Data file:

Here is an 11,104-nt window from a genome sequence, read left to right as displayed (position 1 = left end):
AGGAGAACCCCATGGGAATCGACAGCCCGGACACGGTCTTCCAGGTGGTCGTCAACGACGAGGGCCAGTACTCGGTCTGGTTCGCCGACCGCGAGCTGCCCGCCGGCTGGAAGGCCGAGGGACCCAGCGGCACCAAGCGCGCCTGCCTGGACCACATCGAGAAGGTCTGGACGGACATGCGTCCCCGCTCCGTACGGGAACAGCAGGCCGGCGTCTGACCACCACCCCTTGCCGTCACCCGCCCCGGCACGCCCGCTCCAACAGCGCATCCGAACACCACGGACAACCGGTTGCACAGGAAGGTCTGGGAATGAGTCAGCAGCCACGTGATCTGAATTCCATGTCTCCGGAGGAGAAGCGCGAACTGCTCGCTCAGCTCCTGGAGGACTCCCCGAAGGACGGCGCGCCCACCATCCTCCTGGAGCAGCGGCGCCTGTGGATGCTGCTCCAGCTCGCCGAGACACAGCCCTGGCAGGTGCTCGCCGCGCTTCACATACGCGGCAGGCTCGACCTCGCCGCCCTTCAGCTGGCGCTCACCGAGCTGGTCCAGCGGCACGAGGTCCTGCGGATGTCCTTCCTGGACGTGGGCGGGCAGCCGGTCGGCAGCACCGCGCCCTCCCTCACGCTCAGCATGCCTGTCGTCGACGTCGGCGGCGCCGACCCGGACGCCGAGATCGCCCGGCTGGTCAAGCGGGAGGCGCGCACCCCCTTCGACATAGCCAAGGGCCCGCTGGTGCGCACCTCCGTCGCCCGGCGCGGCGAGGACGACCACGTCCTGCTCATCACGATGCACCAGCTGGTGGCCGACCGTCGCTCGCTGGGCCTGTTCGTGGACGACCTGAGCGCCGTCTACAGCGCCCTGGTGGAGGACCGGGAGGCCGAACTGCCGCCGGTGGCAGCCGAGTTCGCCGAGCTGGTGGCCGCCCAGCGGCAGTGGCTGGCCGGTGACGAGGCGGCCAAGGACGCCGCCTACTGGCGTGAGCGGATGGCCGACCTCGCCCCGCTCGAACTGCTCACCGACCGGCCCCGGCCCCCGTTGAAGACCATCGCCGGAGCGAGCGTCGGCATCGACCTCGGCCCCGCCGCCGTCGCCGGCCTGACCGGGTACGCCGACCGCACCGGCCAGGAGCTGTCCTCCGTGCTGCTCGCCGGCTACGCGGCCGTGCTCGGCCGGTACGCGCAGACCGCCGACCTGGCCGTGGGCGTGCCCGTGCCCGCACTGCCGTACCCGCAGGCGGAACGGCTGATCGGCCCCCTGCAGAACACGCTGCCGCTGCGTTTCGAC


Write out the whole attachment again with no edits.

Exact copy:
Here is an 11,104-nt window from a genome sequence, read left to right as displayed (position 1 = left end):
AGGAGAACCCCATGGGAATCGACAGCCCGGACACGGTCTTCCAGGTGGTCGTCAACGACGAGGGCCAGTACTCGGTCTGGTTCGCCGACCGCGAGCTGCCCGCCGGCTGGAAGGCCGAGGGACCCAGCGGCACCAAGCGCGCCTGCCTGGACCACATCGAGAAGGTCTGGACGGACATGCGTCCCCGCTCCGTACGGGAACAGCAGGCCGGCGTCTGACCACCACCCCTTGCCGTCACCCGCCCCGGCACGCCCGCTCCAACAGCGCATCCGAACACCACGGACAACCGGTTGCACAGGAAGGTCTGGGAATGAGTCAGCAGCCACGTGATCTGAATTCCATGTCTCCGGAGGAGAAGCGCGAACTGCTCGCTCAGCTCCTGGAGGACTCCCCGAAGGACGGCGCGCCCACCATCCTCCTGGAGCAGCGGCGCCTGTGGATGCTGCTCCAGCTCGCCGAGACACAGCCCTGGCAGGTGCTCGCCGCGCTTCACATACGCGGCAGGCTCGACCTCGCCGCCCTTCAGCTGGCGCTCACCGAGCTGGTCCAGCGGCACGAGGTCCTGCGGATGTCCTTCCTGGACGTGGGCGGGCAGCCGGTCGGCAGCACCGCGCCCTCCCTCACGCTCAGCATGCCTGTCGTCGACGTCGGCGGCGCCGACCCGGACGCCGAGATCGCCCGGCTGGTCAAGCGGGAGGCGCGCACCCCCTTCGACATAGCCAAGGGCCCGCTGGTGCGCACCTCCGTCGCCCGGCGCGGCGAGGACGACCACGTCCTGCTCATCACGATGCACCAGCTGGTGGCCGACCGTCGCTCGCTGGGCCTGTTCGTGGACGACCTGAGCGCCGTCTACAGCGCCCTGGTGGAGGACCGGGAGGCCGAACTGCCGCCGGTGGCAGCCGAGTTCGCCGAGCTGGTGGCCGCCCAGCGGCAGTGGCTGGCCGGTGACGAGGCGGCCAAGGACGCCGCCTACTGGCGTGAGCGGATGGCCGACCTCGCCCCGCTCGAACTGCTCACCGACCGGCCCCGGCCCCCGTTGAAGACCATCGCCGGAGCGAGCGTCGGCATCGACCTCGGCCCCGCCGCCGTCGCCGGCCTGACCGGGTACGCCGACCGCACCGGCCAGGAGCTGTCCTCCGTGCTGCTCGCCGGCTACGCGGCCGTGCTCGGCCGGTACGCGCAGACCGCCGACCTGGCCGTGGGCGTGCCCGTGCCCGCACTGCCGTACCCGCAGGCGGAACGGCTGATCGGCCCCCTGCAGAACACGCTGCCGCTGCGTTTCGAC